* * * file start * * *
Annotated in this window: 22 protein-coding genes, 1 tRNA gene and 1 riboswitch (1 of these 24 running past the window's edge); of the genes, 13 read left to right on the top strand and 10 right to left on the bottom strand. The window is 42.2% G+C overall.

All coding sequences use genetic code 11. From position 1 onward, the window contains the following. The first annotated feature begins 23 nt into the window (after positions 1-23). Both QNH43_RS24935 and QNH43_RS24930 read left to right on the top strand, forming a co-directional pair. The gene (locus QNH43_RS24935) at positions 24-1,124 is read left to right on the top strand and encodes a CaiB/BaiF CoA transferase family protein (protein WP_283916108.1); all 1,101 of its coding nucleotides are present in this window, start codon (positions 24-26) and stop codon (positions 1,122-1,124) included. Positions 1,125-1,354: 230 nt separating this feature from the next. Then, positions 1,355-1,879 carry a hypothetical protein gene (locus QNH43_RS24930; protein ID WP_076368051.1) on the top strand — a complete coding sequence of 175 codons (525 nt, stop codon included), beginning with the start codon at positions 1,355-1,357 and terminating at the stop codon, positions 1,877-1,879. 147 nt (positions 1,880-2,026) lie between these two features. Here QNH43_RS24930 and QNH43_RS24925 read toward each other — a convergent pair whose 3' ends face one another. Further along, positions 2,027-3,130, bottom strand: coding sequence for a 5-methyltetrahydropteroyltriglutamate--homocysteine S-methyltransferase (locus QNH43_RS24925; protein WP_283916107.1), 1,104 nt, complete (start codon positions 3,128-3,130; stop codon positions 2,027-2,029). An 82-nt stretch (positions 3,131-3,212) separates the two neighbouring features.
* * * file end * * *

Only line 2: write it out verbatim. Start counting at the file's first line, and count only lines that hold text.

All coding sequences use genetic code 11. From position 1 onward, the window contains the following. The first annotated feature begins 23 nt into the window (after positions 1-23). Both QNH43_RS24935 and QNH43_RS24930 read left to right on the top strand, forming a co-directional pair. The gene (locus QNH43_RS24935) at positions 24-1,124 is read left to right on the top strand and encodes a CaiB/BaiF CoA transferase family protein (protein WP_283916108.1); all 1,101 of its coding nucleotides are present in this window, start codon (positions 24-26) and stop codon (positions 1,122-1,124) included. Positions 1,125-1,354: 230 nt separating this feature from the next. Then, positions 1,355-1,879 carry a hypothetical protein gene (locus QNH43_RS24930; protein ID WP_076368051.1) on the top strand — a complete coding sequence of 175 codons (525 nt, stop codon included), beginning with the start codon at positions 1,355-1,357 and terminating at the stop codon, positions 1,877-1,879. 147 nt (positions 1,880-2,026) lie between these two features. Here QNH43_RS24930 and QNH43_RS24925 read toward each other — a convergent pair whose 3' ends face one another. Further along, positions 2,027-3,130, bottom strand: coding sequence for a 5-methyltetrahydropteroyltriglutamate--homocysteine S-methyltransferase (locus QNH43_RS24925; protein WP_283916107.1), 1,104 nt, complete (start codon positions 3,128-3,130; stop codon positions 2,027-2,029). An 82-nt stretch (positions 3,131-3,212) separates the two neighbouring features.